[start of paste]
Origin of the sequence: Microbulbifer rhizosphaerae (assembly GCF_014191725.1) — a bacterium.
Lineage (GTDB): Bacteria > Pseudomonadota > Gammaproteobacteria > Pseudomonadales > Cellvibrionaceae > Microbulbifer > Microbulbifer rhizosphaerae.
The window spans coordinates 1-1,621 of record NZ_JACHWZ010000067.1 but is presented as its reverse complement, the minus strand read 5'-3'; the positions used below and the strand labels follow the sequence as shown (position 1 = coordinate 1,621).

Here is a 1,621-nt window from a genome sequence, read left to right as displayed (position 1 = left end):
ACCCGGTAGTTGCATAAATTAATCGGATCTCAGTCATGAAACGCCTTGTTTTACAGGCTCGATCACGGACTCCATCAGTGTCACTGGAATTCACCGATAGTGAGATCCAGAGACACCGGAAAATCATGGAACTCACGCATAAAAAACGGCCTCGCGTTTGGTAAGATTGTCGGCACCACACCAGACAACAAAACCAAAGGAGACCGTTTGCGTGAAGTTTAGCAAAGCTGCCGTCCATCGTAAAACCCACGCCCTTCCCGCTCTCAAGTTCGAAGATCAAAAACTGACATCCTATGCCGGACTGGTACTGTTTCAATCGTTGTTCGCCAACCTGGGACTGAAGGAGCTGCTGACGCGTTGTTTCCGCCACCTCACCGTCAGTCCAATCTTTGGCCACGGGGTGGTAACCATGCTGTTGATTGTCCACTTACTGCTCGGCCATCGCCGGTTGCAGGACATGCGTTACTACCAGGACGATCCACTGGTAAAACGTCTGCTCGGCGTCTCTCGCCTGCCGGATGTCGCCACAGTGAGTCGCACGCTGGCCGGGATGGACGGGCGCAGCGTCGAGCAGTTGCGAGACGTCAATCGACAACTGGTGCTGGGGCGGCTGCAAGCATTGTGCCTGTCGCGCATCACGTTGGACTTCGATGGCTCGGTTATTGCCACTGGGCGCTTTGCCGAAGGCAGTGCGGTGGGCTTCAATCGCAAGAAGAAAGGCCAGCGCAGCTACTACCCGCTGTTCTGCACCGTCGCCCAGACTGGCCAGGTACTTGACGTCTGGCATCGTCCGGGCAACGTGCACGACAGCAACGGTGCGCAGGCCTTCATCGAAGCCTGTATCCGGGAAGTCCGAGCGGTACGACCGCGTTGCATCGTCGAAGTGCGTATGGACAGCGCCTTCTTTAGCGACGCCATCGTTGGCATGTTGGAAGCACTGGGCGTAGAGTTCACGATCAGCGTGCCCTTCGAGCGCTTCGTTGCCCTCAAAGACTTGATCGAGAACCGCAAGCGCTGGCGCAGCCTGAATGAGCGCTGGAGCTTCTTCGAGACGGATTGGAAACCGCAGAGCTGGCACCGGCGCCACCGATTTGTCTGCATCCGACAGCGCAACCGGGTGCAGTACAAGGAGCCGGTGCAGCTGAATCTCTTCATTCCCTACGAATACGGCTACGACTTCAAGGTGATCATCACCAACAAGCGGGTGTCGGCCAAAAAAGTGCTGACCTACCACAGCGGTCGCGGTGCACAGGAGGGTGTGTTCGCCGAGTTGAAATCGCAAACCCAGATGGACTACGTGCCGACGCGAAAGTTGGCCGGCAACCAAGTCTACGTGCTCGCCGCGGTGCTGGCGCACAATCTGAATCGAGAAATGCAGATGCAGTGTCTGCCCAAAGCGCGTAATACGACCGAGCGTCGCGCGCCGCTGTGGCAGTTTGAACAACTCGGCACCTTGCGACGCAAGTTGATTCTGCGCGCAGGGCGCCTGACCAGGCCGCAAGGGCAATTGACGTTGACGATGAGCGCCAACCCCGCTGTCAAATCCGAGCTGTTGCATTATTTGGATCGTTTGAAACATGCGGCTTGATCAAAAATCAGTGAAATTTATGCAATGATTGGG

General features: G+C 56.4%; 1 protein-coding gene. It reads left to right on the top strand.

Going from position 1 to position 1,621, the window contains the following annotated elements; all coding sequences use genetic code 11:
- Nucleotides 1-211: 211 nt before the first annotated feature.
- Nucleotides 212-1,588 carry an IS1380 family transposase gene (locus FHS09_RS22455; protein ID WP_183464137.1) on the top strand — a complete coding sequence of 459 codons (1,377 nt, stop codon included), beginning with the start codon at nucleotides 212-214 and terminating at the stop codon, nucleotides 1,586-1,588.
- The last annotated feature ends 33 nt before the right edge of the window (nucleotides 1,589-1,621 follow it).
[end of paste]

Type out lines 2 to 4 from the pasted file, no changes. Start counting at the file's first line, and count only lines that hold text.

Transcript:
Lineage (GTDB): Bacteria > Pseudomonadota > Gammaproteobacteria > Pseudomonadales > Cellvibrionaceae > Microbulbifer > Microbulbifer rhizosphaerae.
The window spans coordinates 1-1,621 of record NZ_JACHWZ010000067.1 but is presented as its reverse complement, the minus strand read 5'-3'; the positions used below and the strand labels follow the sequence as shown (position 1 = coordinate 1,621).

Here is a 1,621-nt window from a genome sequence, read left to right as displayed (position 1 = left end):